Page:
Corona will also come to an end. But hardly anyone who bears state responsibility seems to dare to take this into account. This refusal upsets and frustrates many. The term “new normality” could have a downright sabotaging effect, suggesting that a completely new era has dawned. “Does that never stop?” More and more people rant and sigh.
In fact, it is about a temporarily changed normality. The natural disaster is manageable, as is proven by all of the expertise. The change in everyday life is a critical interim, an arduous phase.
On the global journey, the process needs as much solidarity as possible, and it needs two central messages: Every society has to go through this together. And: all societies will get out of there.
There is need for hope. Confidence must suggest a silver lining. Politicians must show the population the view through binoculars on the steamship of the present, especially when more drastic measures are necessary in the meantime.
Politics must overcome the rigid now
But those responsible currently often seem fixed in a now-rigidity instead of bringing perspectives for post-corona into play. Presumably they fear one thing above all: naming a wrong date on which they could be measured later. But no one in their right mind expects the indication of a day X in the calendar.
In contrast, optimistic signals are indispensable as a basis for a willingness to understand. If the view is missing, it stimulates the attitude: Then let’s dance on the volcano! The lower the hope, the more popular the dangerous sport of breaking rules, whether in a cool, autonomous way, folkishly screwed up or bourgeois arrogant. And without hope, isolated desperate moments are much more likely to condense into traumatic states.
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However, the better resolutions are communicated and prospects beyond the now become recognizable, the more motivated are rules, regulations, guidelines, guidelines, restrictions to be heeded. And the more pragmatically citizens deal with it.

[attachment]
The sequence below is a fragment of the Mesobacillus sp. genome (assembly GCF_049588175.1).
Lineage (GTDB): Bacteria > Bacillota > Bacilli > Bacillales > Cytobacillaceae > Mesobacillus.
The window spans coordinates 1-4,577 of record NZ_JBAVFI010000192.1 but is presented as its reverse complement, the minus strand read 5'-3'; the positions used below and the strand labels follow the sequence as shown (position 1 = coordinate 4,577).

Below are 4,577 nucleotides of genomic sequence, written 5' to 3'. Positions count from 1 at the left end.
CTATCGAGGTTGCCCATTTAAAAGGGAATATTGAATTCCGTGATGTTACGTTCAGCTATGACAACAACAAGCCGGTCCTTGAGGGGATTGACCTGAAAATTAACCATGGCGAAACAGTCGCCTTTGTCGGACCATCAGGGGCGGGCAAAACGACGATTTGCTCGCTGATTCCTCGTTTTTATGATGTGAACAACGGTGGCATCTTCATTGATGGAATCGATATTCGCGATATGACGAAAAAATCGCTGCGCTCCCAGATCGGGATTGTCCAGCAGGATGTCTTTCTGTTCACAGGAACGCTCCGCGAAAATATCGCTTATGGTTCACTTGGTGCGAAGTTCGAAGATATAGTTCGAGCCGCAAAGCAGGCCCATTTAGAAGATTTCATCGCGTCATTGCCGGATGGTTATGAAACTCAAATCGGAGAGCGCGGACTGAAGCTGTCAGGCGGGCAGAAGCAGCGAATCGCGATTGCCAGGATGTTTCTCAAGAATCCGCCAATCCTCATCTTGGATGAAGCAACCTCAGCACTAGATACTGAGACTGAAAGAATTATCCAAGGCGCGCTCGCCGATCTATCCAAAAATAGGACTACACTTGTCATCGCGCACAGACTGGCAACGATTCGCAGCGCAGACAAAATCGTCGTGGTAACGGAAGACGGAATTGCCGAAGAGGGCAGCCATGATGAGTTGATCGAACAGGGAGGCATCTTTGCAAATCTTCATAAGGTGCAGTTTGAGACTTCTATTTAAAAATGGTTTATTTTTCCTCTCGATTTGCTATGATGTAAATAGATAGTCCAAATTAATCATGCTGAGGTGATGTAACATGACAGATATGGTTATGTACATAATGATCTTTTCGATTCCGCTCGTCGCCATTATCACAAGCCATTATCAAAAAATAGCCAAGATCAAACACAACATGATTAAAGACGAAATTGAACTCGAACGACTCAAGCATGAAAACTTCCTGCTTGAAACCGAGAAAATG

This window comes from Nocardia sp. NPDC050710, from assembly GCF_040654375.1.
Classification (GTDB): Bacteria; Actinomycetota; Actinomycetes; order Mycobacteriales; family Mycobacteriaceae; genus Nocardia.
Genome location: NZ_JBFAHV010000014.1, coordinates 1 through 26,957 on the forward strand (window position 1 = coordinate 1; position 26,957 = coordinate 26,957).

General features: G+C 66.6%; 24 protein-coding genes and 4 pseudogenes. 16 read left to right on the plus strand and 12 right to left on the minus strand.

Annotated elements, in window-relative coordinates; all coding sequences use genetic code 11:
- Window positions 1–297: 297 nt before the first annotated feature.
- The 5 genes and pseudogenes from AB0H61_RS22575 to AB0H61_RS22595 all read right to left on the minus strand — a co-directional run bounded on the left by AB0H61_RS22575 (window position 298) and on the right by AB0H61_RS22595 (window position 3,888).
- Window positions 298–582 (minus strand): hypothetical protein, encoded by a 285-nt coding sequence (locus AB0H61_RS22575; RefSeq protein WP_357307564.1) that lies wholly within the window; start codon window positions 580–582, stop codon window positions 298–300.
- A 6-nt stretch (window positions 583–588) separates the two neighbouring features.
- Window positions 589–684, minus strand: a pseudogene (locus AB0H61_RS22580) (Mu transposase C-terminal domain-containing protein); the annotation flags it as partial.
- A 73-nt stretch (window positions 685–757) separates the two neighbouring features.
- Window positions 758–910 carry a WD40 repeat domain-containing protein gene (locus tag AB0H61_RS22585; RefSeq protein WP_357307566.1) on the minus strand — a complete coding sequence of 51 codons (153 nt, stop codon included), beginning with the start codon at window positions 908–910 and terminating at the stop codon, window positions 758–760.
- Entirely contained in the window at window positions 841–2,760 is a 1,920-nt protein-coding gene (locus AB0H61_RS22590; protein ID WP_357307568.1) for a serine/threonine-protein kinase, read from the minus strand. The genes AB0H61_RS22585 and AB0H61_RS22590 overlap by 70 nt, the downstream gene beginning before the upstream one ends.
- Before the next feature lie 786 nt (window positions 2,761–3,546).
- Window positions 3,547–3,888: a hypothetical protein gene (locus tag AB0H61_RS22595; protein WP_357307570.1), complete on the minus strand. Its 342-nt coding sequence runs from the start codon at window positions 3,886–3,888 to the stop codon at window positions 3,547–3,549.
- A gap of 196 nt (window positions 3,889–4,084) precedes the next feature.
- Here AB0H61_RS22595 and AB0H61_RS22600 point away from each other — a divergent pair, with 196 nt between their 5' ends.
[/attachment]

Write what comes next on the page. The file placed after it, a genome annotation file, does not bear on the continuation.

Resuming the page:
Many homeowners, for example, are likely to give up shop rents instead of tenants during the downturn, provided they have been given a panoramic view of the future. People long for vacations and celebrations without fear, for clarity for work and education. All of this must be and remain a goal.
The pandemic will be slowed down
In all likelihood, there will be a gradual transition to the post-Covid era over time. Meanwhile, the understanding of protection will become clearer, treatments will be better, and there will most likely be vaccinations. Certainly, there is generally more routine elasticity in reacting to the infection process, also through the flexible organization of work and school and through nationwide uniform standards that are tailored to the region.
As collective learning processes and scientific advances flourish, the pandemic will be slowed down and finally ended. This has to be conveyed permanently and parallel to all new regulations. Flamboyant promises à la Donald Trump (“Covid will just disappear!”) Are of course not good. Realistic, comprehensible statements are needed. The better a population understands what it is about, the sooner
she behaves in solidarity. And the clearer the glimmer of hope, the more resilient the solidarity becomes.